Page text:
As the U.S. women prepare for a showdown with France in Wednesday's semifinal of the World Cup of soccer, a research group has reported two tantalizing tendencies in the game. Top female soccer players aren't beyond faking injury to deceive referees and gain an advantage over their opponents. But they don't do it as much as their male counterparts.
"It looks like there may be some injury simulation in the women's game," concluded Dr. Daryl Rosenbaum, assistant professor of family and community medicine at Wake Forest Baptist Medical Center in North Carolina who headed the study. "But if you compare it with the men's game, it's half as much."
The fact that women players simulate injuries doesn't surprise Lisa Cole, associate head coach of the Women's Professional Soccer League's Boston Breakers.
"It comes from getting the referee to make the right call," Cole said. "The best players are getting kicked a lot. But if they don't go down, the referees aren't sophisticated enough to give a foul."
Simulation of injuries is common in top-class men's soccer today. In the 2006 men's World Cup, only half of the apparent injuries that received treatment on the field corresponded to real injuries, according to team physicians.
In a typical scenario, a player falls to the ground after a hard slide tackle, crying out in apparent agony, perhaps rolling over several times, and staying prone. But once the referee has awarded a free kick and possibly a yellow card against the tackler, the "injured" player miraculously recovers, often getting up with a smirk on his face.
FIFA, the Switzerland-based organization that oversees world soccer, expressed concern about the issue in 2008.
It called for the soccer family "to unite in denouncing simulation and working to eradicate this scourge from the game in order to assist the referee's identification of serious injuries and, more generally, to uphold the fundamental principles of fair play and preserve the integrity of the game."
Most of the incidents that sparked FIFA's statement occurred in top-level men's soccer. Last year, Rosenbaum's team reported in the International Journal of Sports Medicine, a video study of international men's tournaments on four continents showed a large majority of questionable injuries.
"Only 7.2 percent of apparent injuries met our definition for a 'definite injury,'" Rosenbaum said.
Now the same group of researchers has tackled injury simulation in the women's game.
The team studied videos of 47 games from the 2003 and 2007 women's World Cup tournaments.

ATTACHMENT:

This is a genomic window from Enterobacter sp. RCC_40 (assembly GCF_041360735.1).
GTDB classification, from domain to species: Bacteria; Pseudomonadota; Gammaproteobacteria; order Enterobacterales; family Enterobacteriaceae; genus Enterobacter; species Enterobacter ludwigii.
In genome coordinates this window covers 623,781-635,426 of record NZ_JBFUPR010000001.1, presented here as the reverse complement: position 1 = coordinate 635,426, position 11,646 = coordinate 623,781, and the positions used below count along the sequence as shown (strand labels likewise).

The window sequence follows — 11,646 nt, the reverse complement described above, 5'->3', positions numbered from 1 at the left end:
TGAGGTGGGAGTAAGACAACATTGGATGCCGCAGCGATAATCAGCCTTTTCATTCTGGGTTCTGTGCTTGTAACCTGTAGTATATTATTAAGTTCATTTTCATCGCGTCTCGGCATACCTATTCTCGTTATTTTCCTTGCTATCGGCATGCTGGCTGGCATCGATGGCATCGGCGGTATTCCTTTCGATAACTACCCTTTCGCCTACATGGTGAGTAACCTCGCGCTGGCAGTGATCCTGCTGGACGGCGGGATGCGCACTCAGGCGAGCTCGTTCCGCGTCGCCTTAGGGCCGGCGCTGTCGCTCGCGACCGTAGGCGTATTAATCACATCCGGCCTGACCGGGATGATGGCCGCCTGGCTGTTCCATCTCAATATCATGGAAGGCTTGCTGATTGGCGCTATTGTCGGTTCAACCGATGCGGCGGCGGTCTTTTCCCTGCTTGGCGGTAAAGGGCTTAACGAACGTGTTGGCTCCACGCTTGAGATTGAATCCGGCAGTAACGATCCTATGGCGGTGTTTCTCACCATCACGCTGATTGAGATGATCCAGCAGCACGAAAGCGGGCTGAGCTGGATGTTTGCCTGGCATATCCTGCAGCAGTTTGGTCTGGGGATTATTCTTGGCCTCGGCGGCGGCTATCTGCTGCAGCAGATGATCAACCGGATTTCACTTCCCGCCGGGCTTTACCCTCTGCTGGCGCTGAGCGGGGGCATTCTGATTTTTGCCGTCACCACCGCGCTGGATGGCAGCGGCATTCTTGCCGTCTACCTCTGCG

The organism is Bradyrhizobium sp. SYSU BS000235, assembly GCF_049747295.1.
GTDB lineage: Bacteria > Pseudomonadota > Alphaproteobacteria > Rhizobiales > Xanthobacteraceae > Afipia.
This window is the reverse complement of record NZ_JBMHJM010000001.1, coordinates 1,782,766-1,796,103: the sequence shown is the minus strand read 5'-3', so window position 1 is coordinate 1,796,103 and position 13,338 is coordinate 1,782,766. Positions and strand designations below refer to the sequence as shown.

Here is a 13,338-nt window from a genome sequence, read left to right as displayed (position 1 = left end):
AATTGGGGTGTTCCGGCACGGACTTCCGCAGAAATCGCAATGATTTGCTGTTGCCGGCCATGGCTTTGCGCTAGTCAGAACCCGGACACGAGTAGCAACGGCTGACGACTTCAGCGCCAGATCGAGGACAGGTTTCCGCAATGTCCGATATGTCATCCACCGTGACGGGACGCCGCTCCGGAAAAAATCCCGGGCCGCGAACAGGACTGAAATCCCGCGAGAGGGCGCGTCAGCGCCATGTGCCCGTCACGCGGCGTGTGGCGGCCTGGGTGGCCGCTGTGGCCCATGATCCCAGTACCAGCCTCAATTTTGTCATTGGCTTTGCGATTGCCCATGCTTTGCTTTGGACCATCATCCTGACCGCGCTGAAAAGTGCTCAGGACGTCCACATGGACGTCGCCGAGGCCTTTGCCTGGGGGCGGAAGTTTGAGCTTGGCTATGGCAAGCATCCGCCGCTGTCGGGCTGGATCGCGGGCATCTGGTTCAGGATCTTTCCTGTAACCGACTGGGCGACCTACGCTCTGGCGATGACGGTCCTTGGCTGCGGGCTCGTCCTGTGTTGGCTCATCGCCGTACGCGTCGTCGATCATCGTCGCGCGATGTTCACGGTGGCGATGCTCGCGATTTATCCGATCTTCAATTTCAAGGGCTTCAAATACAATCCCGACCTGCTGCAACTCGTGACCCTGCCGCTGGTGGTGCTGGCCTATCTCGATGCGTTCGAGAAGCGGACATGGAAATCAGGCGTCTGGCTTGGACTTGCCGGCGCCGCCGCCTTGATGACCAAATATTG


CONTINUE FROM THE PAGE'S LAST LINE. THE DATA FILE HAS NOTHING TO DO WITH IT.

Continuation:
They chose the same criteria for apparent injuries that they had used for the men's study. "A player had to go to ground, writhing or rolling, grabbing a body part, yelling, having an anguished facial expression, or hiding her face," Rosenbaum said.
To qualify as a definite injury, the team decided that the player would have to experience visible bleeding or leave the field within five minutes of the incident. "All other incidents were labeled as questionable injuries," the team wrote in the journal Research in Sports Medicine.
During the two women's tournaments, the researchers found that only 13.7 percent of the apparent injuries met the criteria for definite injuries. And for the 2007 World Cup, team physicians reported only 2.3 injuries per game, while the video review of players' behavior suggested six apparent injuries in each match. In addition, questionable injuries were associated more than definite injuries with situations that led the referee to penalize the team causing the injury.
"So it looks like there may be some simulation in the women's game," Rosenbaum said. "But this study shows that women are less likely than men to fake soccer injuries."
What might explain the gender differences?
"Men are bigger and faster and playing on same size field as women, so they experience more contact that can cause immediate contusions but do not require a player to withdraw," Rosenbaum says.
However, he suspects that more cynical reasoning also plays a part in the difference. "The pressures and the money at stake in the men's game are so much higher," he said. "Desperate times call for desperate measures."
Higher stakes can also have a role when women players feign injury. Coach Cole sees more temptation to simulate in the women's professional game than in college soccer. Because of the skills of the players, she said, "a free kick at the professional level is that much more dangerous. Players want those calls more often than not."
Rosenbaum plans to seek more precise answers to the gender question in his next research project.
"I've developed a survey to distribute to elite clubs, professional players, and youth players, which will ask them (anonymously) if they've engaged in the injury simulation behavior and why," Rosenbaum said.
Meanwhile, soccer fans can take heart from one conclusion of the study of women players. The researchers found no evidence that teams that simulated injuries more frequently won more often.
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